Sewing for Their Lives

When I was a kid, part of my middle school education was taking home economics. It had nothing to do with how to calculate the expenses for a household, but how to cook, bake and sew. I have one of those moms who felt it was important to teach my brother and myself how to cook and bake as kids. But we didn’t really learn to sew, so in the class I learned how to operate a sewing machine, thread a needle and sew by hand. Honestly, I was not good at it then and I am still not. I can put a patch on or stitch up a hole, but not make something from scratch. So, when I learned about how the concentration camp uniforms were made, I could not imagine having to sew for my life. Not just for a living, but to live, to survive one of the greatest horrors of this world- the Holocaust.

Medieval clothing illustration, only the fool wears stripes.

Why Stripes?

We’ve all seen movies where prison inmates are wearing stripped uniforms, but have you ever wondered why? Historically it is biblically based. In the book of Leviticus chapter 19 verse 19 it says “do not wear clothing woven of two kinds of material”, in the literal translation. However, the Greek to Latin means not to wear two different colors. This caused stripped clothing to be deemed for lower classes, especially in Medieval Europe.

Right around the thirteenth century Pope Boniface VIII banned the clergy from wearing stripes, and at this same time in Saxony (modern day Germany) striped clothing is now part of its penal system and worn by prostitutes, serfs and those condemned as criminals. So, for the first time in history wearing stripes means you’re a criminal.

Arrival at the Camps

When the trains arrived at the various concentration camps the first thing to happen was a selection process. A very dehumanizing process as people were herded off trains like cattle, they were forced to strip naked and run in front of tables of Nazi doctors who would then select those fit for labor. This was a time of extreme modesty. Mothers and fathers rarely, if never, taken their clothes off in front of their children, let alone in front of hundreds of strangers. This was done to make them less human. It’s easier to be cruel to someone when you stop seeing them as human.

After the selection process was completed the inmates were given clothing, uniforms. The clothing they had arrived in would be thoroughly searched for money and jewels that had been sewn into the clothing, and then sent back to Germany for its citizens to use.

The uniforms the inmates were given were simple striped clothes. Variations from blue to purple striped with white. Oddly enough, the material was actually decently made with the fabric being dyed on both sides. Men were given pants, jacket and a cap. Women were given a dress or skirt and a jacket. Their shoes were wooden soles with linen straps sewn onto them. Aryan prisoners and some Jewish prisoners were allowed to keep their own leather shoes, this depended on the work that they would be doing and if they were considered “prominent prisoners”.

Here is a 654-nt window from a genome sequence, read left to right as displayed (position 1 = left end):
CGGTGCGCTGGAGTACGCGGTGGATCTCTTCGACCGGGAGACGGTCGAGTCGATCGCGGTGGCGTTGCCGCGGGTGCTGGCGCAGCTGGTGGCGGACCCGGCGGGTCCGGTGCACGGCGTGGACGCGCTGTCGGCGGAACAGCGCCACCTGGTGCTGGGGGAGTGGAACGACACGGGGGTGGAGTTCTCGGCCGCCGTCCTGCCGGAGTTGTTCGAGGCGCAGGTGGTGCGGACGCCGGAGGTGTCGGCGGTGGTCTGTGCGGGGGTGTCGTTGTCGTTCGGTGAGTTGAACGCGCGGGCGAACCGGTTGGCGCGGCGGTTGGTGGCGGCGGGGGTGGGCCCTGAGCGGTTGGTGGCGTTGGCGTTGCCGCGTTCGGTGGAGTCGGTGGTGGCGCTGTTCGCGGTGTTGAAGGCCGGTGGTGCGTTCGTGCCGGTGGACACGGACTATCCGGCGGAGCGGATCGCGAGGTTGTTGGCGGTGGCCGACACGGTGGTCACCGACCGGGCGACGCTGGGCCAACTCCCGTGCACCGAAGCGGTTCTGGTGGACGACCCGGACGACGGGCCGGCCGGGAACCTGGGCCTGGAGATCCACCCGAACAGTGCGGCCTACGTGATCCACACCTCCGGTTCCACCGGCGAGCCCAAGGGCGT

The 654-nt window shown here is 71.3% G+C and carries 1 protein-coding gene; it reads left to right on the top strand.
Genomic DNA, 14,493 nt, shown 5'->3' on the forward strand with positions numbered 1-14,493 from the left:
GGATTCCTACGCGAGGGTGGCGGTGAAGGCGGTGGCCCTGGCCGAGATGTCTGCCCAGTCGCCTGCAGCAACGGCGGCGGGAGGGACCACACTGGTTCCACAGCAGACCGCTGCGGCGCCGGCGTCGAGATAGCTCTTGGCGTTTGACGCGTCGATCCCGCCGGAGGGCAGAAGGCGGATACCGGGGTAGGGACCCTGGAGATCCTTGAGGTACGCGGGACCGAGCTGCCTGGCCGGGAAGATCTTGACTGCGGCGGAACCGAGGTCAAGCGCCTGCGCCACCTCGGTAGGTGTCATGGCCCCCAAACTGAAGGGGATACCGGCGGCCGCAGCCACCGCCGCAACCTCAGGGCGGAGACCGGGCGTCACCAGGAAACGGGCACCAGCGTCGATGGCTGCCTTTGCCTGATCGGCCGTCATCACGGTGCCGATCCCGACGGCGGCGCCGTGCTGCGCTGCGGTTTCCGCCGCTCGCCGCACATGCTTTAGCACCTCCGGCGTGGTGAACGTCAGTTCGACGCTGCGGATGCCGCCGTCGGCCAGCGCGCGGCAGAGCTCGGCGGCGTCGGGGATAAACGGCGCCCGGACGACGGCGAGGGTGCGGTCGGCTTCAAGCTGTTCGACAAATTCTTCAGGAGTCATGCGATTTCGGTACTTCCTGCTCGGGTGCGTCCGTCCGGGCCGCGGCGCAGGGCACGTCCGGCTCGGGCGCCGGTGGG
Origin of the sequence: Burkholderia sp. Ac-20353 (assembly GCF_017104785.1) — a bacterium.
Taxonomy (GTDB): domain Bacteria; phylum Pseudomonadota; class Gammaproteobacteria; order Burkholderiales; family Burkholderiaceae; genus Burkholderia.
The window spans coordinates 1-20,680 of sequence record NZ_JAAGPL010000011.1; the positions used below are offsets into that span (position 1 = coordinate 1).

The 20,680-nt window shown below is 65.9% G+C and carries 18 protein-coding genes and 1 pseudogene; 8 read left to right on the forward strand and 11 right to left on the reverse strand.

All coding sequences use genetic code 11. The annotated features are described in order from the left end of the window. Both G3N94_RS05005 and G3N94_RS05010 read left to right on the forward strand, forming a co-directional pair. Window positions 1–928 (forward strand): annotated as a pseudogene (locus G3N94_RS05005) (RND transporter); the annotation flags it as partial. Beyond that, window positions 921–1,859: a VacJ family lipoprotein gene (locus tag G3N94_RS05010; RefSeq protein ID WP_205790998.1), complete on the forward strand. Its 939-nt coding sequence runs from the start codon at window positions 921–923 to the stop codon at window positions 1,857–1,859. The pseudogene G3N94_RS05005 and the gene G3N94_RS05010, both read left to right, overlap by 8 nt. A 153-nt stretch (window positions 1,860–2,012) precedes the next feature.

Only prisoners who had attained prominent status were allowed under clothes during the winter. These were prisoners who supervised food distribution and keeping the barracks in order. Their uniforms might even have a little pipping along the seams and pockets. Pockets don’t seem like much to a twentieth or twenty-first century mind, but when each tiny morsel of food can save your life, a pocket becomes very important hiding places for those tiny morsels.

Sachsenhausen camp prisoner uniform. Photo by Steve Bunting, flickr

The Uniforms

Prisoner uniforms were made at three different camps, Ravensbruck, Dachau and Sachsenhausen. It began as a job for men prisoners, but it was feared that they would revolt against it as sewing was seen as “women’s work”. So, the task of making the uniforms was given to camps with higher populations of women prisoners.

The average camp uniform was made with cotton mixed with a little wool. These were more expensive to make because cotton had to be imported. The summer uniforms were made of linen, and because linen was produced in northern Europe, they were much cheaper to make.

Even though the uniforms were made in different sizes, sizes were not marked on the uniform and in time size made no difference. As prisoners were given so little food, in time the uniform would need altering and the prisoners had to alter their uniforms themselves. The uniform that may have fit when they arrived, now hung off of the walking skeleton they had become. They would move buttons on jackets, take in the inseam of dresses, pants had straps and buckles to adjust the size, but eventually even those became useless and prisoners would add extra belt loops so that they could tie their pants up with string.

Each prisoners uniform had a patch on the left chest or left sleeve and another on the right side of the men’s pants. This patch was a rectangle piece of fabric that contained the prisoners’ number and a colored triangle with a letter in it. The color-coded badges were:

Yellow- Jewish

Red- Political

Green- Common Criminals

Black- Asocial or Gypsies

Pink- Homosexuals

Purple- Jehovah’s Witnesses